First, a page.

It also didn’t end in the U.S. In truth, where American journalists really lost credibility was at home. In keeping on good terms with the U.S. government, the reporting on Iraq does look an awful lot like collaboration. Even esteemed journalist Dan Rather told John Pilger in a 2010 article for The Guardian, “‘There was a fear in every newsroom in America,’ he told me, ‘a fear of losing your job . . . the fear of being stuck with some label, unpatriotic or otherwise.’ Rather says war has made ‘stenographers out of us’ and that had journalists questioned the deceptions that led to the Iraq war, instead of amplifying them, the invasion would not have happened.”
Certainly, from a purely journalistic standpoint, what Jordan did was unethical. The journalism code of ethics prioritizes truth and information before all else, and if CNN didn’t seek or report all of the truth, then their actions certainly do not feel journalistic. But, on the other hand, the mainstream media took what the U.S. government fed them and just absolutely ran with it. Instead of doing the journalist’s job, the media simply accepted what the government said as true, going so far as to spin reports from the past to be more pro-war. That is also unethical.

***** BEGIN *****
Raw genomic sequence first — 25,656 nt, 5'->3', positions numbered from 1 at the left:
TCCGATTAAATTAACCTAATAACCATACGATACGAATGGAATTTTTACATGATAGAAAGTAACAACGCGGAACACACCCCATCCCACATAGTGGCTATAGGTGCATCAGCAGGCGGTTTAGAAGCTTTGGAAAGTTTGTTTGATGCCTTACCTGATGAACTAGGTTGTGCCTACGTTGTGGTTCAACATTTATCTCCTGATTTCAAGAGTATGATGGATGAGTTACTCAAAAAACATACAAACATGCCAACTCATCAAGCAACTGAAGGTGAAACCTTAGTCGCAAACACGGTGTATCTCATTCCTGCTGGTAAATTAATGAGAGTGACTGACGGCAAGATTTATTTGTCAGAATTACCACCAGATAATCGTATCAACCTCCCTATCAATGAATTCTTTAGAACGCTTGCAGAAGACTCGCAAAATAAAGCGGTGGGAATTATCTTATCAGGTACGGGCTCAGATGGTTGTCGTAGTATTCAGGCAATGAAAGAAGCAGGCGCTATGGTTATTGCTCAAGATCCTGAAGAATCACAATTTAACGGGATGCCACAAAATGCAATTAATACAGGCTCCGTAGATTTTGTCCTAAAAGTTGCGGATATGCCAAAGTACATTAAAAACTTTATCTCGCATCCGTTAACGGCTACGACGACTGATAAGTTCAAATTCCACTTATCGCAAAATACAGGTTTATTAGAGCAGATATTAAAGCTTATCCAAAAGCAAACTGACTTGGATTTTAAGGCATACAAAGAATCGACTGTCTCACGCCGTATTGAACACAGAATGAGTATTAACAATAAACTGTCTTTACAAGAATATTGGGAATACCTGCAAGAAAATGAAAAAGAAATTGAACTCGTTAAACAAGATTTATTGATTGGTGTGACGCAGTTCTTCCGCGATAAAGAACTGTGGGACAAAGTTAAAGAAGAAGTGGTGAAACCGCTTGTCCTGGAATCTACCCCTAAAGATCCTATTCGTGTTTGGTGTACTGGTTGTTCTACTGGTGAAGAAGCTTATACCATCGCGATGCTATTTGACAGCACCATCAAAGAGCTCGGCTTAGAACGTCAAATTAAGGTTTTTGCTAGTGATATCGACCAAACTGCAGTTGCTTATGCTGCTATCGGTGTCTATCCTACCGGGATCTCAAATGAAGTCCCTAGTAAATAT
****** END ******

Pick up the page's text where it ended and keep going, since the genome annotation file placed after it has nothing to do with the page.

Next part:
The government will always give information based on anonymous sources for national security and whatnot. But the real question I have in reflecting on Jordan and his critics is how many layers the media need to pull back to avoid the mistakes of the 1900s and 2000s. I’m not entirely sure we’ve learned. So, at least for now, I agree with Jordan. Until we really start responsibly using anonymous sources, I’d rather err on the side of keeping my sources safe. Because the cost of getting that wrong is too many years, too much money, and too many lives lost in the sands of a foreign nation.